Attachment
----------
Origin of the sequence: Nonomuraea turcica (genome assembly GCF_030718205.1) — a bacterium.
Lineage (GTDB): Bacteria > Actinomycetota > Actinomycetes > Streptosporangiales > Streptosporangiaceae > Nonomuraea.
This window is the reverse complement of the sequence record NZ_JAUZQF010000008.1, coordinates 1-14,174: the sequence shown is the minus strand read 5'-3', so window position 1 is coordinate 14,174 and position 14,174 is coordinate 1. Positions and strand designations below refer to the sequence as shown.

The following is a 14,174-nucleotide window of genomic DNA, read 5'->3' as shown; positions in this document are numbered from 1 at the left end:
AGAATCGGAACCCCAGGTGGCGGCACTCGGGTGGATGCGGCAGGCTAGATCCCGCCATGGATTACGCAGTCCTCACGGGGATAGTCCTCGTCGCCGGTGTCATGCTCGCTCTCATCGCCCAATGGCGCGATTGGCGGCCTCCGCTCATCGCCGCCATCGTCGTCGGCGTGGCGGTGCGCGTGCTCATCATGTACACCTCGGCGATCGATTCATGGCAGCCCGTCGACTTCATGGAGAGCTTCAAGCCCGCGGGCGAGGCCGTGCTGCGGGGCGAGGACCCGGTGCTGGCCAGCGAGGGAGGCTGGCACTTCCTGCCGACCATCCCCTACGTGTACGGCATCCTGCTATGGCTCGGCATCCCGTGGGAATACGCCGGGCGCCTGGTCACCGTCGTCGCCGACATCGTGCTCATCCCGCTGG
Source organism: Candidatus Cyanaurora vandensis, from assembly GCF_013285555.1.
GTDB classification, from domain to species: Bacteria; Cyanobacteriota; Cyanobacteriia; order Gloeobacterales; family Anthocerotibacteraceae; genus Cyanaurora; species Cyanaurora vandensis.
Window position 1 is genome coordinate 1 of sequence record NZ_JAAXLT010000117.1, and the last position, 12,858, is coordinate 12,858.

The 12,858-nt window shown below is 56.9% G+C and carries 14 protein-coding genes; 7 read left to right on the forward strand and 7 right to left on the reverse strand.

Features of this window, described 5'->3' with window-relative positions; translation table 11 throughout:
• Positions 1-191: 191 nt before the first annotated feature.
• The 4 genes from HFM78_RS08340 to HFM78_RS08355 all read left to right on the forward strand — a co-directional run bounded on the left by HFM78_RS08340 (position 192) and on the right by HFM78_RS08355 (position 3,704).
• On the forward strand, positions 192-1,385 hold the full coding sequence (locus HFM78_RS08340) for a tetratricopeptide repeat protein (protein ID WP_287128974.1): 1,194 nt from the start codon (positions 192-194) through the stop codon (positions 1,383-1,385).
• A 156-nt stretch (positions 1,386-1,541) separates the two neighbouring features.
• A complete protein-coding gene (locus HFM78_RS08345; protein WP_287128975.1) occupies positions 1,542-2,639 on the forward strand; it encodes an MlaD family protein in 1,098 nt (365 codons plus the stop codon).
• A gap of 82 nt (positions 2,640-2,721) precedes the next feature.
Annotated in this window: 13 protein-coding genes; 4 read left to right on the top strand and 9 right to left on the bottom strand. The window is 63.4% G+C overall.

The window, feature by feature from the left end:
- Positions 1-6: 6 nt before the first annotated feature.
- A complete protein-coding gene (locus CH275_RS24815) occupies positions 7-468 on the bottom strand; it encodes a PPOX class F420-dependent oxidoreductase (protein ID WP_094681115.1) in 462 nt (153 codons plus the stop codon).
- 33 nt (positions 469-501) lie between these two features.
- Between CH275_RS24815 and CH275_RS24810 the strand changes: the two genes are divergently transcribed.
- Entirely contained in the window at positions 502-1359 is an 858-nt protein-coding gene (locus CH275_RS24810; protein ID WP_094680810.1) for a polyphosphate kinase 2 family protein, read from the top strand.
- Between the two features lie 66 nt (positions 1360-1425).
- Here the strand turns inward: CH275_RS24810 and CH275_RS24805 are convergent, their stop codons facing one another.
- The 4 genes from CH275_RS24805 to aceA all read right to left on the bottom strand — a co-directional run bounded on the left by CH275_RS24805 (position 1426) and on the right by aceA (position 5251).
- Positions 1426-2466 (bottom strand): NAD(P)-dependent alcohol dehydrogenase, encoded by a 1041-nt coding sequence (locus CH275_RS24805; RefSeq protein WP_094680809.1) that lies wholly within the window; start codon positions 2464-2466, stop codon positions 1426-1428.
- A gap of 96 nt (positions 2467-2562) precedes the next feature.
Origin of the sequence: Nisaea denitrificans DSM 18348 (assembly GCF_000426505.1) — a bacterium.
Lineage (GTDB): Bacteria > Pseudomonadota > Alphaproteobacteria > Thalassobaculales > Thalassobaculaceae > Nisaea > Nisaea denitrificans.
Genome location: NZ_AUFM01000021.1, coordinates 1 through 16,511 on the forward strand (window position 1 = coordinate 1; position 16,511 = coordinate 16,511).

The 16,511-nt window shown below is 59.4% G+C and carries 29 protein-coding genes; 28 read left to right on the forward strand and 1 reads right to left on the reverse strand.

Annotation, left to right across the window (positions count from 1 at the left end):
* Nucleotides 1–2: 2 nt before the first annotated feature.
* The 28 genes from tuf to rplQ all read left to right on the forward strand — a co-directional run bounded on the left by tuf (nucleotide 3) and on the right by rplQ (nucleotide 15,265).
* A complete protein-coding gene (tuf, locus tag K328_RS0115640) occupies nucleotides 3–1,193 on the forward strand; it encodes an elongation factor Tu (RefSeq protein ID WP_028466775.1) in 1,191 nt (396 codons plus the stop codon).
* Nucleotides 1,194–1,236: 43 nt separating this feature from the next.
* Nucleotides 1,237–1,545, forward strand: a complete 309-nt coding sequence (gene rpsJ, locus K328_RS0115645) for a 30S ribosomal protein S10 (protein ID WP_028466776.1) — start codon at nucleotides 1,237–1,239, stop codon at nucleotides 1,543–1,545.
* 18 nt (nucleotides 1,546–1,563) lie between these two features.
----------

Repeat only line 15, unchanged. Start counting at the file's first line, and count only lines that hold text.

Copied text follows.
• A complete protein-coding gene (locus HFM78_RS08345; protein WP_287128975.1) occupies positions 1,542-2,639 on the forward strand; it encodes an MlaD family protein in 1,098 nt (365 codons plus the stop codon).